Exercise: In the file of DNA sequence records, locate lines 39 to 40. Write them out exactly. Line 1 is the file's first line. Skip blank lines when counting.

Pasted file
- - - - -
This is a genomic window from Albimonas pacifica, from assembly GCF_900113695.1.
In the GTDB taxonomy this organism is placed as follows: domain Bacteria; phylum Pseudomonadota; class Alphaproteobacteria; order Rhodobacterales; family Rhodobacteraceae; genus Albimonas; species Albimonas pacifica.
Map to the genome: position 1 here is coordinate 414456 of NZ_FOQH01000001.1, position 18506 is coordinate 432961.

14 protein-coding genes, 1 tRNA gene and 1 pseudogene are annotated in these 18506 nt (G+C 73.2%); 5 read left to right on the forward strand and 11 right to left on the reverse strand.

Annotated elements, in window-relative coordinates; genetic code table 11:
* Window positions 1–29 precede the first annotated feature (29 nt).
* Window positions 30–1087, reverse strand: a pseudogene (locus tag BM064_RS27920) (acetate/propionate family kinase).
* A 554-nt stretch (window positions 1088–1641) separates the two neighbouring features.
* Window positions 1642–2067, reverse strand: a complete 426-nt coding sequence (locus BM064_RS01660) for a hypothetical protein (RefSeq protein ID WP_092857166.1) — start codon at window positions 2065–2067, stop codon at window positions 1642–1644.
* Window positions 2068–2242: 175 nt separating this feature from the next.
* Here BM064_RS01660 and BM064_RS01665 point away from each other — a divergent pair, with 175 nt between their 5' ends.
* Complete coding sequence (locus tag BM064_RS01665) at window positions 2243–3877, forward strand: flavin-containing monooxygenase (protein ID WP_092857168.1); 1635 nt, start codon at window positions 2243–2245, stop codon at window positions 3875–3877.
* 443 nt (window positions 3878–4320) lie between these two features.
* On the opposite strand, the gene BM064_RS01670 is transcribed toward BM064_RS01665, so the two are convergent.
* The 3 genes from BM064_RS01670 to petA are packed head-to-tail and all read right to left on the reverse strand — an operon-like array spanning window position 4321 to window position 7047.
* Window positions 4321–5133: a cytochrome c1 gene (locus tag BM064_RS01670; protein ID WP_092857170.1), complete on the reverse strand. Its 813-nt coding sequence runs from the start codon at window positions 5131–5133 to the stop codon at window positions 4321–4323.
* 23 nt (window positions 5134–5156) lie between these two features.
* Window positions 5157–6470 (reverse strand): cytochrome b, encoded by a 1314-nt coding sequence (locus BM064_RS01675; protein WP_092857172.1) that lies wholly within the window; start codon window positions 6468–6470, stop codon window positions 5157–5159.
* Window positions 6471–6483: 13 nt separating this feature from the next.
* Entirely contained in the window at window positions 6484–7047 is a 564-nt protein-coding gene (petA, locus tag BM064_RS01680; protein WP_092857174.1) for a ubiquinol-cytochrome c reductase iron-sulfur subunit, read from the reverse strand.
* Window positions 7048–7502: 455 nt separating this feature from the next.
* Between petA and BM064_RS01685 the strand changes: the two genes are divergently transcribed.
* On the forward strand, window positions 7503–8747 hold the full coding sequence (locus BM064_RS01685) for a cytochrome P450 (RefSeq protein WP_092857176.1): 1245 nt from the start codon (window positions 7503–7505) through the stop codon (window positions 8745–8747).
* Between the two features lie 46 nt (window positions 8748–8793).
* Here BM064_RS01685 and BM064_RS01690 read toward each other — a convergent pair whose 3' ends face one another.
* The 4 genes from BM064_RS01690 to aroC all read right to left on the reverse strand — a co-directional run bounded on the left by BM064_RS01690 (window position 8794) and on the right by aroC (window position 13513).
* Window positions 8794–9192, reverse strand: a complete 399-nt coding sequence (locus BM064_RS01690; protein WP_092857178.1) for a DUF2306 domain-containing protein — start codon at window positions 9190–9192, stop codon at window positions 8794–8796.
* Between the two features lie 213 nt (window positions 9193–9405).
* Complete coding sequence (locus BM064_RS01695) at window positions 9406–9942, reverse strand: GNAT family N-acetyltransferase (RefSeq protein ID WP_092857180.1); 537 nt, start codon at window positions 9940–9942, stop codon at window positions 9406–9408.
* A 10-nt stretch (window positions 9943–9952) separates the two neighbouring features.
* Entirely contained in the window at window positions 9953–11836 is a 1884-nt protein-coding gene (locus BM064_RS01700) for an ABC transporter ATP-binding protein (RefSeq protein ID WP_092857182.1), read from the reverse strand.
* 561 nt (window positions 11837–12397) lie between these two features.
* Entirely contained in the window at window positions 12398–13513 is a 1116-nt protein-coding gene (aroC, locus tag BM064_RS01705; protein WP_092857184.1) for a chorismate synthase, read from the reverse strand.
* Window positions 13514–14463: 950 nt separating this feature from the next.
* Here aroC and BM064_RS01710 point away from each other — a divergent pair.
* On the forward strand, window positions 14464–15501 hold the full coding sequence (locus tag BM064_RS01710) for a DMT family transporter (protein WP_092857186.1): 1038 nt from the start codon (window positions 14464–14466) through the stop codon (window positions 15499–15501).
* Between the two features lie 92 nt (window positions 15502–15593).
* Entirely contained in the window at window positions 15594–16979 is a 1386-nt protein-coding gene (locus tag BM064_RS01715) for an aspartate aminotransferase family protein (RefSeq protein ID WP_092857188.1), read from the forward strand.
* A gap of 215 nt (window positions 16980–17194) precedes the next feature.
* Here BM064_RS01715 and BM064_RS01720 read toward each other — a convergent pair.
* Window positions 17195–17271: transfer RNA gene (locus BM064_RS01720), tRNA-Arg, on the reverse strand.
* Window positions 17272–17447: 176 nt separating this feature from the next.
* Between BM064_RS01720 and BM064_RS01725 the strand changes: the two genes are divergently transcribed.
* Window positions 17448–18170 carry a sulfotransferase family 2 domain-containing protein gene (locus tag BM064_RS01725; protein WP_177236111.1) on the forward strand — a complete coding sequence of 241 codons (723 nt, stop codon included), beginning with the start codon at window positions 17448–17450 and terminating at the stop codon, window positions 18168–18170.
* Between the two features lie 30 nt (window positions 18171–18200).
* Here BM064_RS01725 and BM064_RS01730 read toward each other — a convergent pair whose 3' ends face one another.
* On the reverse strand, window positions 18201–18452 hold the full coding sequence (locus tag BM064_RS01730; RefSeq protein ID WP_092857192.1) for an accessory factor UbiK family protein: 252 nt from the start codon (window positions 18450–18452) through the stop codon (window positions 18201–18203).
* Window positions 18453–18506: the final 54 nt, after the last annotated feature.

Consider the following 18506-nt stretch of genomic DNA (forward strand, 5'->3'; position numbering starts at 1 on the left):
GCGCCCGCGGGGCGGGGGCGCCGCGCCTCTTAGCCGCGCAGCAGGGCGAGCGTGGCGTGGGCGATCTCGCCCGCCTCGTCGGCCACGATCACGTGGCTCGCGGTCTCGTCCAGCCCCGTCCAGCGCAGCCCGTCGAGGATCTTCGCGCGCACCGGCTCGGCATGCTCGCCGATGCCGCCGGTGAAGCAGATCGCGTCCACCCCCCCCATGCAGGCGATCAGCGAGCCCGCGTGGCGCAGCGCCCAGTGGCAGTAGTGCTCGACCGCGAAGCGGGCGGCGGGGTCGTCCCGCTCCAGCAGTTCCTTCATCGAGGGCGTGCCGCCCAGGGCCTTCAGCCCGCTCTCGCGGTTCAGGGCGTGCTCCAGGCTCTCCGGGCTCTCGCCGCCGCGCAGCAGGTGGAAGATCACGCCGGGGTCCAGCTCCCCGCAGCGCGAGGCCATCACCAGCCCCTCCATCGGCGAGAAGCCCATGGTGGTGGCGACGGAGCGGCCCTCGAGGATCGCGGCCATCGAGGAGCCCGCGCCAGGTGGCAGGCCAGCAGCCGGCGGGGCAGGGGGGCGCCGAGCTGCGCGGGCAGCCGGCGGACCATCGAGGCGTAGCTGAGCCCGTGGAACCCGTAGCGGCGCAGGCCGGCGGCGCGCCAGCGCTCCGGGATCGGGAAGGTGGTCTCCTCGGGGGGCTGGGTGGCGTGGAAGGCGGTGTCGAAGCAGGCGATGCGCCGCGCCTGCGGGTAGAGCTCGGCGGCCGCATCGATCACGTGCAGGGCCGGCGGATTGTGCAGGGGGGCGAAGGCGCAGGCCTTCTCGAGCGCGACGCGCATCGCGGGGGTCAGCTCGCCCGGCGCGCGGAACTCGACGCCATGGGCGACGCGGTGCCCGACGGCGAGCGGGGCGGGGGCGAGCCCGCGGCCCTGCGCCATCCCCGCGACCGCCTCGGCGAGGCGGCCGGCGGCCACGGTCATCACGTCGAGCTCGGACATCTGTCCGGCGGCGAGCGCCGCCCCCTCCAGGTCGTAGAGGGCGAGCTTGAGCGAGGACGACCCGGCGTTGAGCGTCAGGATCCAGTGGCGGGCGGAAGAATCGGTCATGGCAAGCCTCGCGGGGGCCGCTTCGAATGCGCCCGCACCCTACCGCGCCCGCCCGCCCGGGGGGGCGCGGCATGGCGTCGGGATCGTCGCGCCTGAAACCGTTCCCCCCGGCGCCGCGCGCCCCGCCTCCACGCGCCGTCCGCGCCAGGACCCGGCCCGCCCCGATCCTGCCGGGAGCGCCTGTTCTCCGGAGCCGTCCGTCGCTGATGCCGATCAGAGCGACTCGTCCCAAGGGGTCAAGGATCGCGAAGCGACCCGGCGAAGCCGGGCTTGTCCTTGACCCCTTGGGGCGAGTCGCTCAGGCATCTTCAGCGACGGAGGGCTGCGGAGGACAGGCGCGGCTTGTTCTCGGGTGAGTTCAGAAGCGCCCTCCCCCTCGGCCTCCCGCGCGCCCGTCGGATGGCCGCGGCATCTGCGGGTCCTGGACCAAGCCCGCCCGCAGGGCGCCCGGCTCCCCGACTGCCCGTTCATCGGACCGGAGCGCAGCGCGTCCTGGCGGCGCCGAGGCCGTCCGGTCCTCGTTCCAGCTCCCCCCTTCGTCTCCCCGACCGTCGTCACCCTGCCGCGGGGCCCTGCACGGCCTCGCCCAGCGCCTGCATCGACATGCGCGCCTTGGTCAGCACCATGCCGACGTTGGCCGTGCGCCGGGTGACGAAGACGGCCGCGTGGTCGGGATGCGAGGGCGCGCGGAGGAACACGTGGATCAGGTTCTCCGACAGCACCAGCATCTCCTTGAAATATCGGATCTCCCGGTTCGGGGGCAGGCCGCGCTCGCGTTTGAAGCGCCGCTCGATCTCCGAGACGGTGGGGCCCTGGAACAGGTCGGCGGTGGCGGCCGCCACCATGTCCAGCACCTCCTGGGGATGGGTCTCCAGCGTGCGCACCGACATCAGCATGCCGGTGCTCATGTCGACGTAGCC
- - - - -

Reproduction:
* A gap of 215 nt (window positions 16980–17194) precedes the next feature.
* Here BM064_RS01715 and BM064_RS01720 read toward each other — a convergent pair.